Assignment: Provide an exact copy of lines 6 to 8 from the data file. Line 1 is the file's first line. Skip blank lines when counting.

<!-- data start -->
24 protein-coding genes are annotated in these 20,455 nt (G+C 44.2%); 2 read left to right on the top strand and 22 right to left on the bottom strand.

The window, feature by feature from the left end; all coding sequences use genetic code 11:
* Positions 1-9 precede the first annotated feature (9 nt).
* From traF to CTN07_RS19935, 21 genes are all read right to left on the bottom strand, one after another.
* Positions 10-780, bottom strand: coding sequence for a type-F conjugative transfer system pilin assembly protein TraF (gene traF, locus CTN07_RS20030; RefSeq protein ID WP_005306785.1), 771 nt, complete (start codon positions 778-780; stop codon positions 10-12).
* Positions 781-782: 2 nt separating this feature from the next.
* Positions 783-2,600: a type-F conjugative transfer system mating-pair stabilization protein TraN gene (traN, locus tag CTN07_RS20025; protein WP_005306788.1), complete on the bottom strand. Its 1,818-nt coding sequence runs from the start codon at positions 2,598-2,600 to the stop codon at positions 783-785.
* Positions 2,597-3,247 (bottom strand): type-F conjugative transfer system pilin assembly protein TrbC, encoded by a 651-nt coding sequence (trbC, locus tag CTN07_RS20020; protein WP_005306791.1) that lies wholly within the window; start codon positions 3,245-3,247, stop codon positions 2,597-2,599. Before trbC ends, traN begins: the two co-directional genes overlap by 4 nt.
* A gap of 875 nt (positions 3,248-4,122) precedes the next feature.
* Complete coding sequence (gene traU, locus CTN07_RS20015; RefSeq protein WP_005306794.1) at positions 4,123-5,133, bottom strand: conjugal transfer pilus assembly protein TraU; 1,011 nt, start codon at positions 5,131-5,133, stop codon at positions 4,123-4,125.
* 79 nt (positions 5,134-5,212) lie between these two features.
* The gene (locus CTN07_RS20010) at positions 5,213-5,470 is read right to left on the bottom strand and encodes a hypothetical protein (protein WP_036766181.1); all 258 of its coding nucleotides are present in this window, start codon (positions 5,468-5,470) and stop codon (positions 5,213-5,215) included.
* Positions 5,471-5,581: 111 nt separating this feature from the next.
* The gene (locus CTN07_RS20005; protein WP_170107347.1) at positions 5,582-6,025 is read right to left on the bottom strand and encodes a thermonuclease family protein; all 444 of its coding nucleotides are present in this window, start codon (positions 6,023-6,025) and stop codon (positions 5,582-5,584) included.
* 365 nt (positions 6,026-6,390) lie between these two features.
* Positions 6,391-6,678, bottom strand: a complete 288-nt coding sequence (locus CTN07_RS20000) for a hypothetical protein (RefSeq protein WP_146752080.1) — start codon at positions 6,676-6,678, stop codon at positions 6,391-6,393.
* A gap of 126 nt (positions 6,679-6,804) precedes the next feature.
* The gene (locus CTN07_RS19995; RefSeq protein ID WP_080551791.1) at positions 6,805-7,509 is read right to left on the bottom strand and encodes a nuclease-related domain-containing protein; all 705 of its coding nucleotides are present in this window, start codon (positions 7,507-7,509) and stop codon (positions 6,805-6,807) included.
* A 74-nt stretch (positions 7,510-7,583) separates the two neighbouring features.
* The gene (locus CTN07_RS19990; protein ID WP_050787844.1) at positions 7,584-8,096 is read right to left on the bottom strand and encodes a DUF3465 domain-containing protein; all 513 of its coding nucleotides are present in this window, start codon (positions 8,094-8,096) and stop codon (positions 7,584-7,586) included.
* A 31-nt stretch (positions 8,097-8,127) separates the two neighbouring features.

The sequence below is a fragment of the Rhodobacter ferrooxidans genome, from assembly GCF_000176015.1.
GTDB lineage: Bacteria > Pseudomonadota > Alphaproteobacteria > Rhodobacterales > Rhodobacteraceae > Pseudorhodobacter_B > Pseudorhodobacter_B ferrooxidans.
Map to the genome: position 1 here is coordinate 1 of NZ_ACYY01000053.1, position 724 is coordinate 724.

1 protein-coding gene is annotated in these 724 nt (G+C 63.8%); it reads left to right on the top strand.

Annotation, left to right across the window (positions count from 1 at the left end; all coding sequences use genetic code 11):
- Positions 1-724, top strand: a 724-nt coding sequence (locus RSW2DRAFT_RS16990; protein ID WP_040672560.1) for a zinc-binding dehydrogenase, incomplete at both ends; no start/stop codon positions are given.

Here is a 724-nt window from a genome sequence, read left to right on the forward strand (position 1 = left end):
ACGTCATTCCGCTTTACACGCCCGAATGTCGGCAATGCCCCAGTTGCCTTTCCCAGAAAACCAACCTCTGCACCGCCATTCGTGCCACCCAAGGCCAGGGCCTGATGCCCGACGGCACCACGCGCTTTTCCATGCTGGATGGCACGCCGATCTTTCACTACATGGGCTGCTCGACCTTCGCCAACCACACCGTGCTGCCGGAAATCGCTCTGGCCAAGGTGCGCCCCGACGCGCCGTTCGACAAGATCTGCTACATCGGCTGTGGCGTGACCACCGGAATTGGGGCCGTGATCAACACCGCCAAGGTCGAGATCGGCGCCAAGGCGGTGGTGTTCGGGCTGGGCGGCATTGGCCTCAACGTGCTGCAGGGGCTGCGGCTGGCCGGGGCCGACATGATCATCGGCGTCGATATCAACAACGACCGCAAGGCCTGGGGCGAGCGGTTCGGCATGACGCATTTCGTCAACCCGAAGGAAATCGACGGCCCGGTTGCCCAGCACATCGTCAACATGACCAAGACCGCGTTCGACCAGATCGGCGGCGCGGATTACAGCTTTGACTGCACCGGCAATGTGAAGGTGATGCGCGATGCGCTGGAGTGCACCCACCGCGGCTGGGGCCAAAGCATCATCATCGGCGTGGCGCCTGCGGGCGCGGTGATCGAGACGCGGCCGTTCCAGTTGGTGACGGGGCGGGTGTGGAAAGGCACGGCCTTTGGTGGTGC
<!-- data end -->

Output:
* Positions 781-782: 2 nt separating this feature from the next.
* Positions 783-2,600: a type-F conjugative transfer system mating-pair stabilization protein TraN gene (traN, locus tag CTN07_RS20025; protein WP_005306788.1), complete on the bottom strand. Its 1,818-nt coding sequence runs from the start codon at positions 2,598-2,600 to the stop codon at positions 783-785.
* Positions 2,597-3,247 (bottom strand): type-F conjugative transfer system pilin assembly protein TrbC, encoded by a 651-nt coding sequence (trbC, locus tag CTN07_RS20020; protein WP_005306791.1) that lies wholly within the window; start codon positions 3,245-3,247, stop codon positions 2,597-2,599. Before trbC ends, traN begins: the two co-directional genes overlap by 4 nt.